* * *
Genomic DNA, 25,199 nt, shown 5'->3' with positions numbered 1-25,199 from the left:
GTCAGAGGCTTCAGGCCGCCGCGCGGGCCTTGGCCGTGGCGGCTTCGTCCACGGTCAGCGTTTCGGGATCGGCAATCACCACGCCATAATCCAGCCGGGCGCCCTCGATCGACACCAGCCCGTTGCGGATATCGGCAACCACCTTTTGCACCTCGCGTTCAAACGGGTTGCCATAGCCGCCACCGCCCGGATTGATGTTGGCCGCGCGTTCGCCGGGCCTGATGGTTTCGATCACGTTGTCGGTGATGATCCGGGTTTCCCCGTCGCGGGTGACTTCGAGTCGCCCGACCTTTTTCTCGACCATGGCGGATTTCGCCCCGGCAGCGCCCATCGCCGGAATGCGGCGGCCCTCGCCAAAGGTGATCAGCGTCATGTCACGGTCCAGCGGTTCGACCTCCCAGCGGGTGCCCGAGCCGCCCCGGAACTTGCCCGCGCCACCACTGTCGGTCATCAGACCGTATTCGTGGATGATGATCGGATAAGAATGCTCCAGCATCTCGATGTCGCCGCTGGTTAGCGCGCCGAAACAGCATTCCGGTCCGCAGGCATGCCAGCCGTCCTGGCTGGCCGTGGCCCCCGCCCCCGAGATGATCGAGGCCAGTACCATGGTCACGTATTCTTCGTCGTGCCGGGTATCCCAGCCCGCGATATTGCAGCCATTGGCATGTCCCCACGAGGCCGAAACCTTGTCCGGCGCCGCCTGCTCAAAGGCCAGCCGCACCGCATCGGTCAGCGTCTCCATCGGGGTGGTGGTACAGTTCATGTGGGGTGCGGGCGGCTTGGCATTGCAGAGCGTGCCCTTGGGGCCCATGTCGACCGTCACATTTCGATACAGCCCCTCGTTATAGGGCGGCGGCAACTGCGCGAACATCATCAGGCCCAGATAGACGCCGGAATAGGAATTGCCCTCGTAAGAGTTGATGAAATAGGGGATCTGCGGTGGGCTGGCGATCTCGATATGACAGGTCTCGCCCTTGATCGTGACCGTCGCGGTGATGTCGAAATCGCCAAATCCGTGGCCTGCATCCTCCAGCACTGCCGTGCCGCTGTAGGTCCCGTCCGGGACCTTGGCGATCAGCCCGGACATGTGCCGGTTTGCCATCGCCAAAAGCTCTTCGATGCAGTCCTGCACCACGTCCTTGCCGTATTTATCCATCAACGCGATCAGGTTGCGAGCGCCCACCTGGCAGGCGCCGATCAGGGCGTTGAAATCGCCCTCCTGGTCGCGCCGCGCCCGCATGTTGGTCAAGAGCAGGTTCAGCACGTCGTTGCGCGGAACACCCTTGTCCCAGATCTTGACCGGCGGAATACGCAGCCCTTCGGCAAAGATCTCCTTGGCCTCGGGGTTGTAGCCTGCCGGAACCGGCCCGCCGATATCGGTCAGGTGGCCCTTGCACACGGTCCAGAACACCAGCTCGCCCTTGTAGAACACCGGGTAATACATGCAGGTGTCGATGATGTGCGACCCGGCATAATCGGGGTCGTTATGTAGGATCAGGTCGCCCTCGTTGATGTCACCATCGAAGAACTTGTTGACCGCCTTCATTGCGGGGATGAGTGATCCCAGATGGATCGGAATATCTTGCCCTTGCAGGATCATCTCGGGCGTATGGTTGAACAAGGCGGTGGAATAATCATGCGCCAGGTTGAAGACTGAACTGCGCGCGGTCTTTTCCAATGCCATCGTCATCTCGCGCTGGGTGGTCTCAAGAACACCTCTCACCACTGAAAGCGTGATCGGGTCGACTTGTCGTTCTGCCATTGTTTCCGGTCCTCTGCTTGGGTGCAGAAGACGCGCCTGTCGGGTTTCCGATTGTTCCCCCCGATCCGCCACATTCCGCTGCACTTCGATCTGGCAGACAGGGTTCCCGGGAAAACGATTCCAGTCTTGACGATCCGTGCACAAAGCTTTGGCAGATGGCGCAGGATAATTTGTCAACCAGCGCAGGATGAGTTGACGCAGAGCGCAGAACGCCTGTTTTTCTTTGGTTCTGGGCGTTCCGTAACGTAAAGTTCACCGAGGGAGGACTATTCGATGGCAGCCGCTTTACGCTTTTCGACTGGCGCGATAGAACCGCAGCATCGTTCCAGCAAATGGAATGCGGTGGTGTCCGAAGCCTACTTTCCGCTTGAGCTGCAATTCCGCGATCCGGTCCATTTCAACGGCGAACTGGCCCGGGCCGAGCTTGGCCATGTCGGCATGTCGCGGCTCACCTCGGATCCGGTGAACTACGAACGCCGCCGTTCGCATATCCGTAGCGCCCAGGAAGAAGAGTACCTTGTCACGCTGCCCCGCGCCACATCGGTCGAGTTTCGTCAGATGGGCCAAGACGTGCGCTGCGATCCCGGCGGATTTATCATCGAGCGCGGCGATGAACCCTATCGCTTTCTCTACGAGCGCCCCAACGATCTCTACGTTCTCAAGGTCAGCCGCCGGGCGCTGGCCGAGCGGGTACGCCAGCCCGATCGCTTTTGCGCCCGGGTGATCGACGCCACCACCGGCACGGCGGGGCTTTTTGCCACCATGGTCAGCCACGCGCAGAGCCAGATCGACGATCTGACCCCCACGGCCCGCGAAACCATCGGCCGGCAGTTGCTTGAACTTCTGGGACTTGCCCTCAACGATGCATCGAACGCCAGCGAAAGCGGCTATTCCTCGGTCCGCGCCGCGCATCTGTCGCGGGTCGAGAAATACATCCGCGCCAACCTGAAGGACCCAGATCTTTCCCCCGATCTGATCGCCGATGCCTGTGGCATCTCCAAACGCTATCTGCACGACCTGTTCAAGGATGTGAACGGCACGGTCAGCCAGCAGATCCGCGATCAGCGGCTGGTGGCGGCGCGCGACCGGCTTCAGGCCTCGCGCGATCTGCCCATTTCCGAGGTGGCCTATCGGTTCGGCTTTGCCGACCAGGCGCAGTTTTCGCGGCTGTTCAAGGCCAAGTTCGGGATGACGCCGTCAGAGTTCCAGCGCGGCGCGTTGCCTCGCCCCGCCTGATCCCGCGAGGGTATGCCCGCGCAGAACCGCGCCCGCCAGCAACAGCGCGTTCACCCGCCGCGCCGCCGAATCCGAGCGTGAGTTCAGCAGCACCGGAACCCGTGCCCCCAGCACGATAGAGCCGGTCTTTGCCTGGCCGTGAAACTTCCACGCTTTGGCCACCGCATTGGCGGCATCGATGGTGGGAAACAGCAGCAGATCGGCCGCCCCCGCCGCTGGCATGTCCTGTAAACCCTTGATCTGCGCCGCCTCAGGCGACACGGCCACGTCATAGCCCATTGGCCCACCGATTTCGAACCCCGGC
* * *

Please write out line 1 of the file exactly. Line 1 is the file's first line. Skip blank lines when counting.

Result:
Genomic DNA, 25,199 nt, shown 5'->3' with positions numbered 1-25,199 from the left: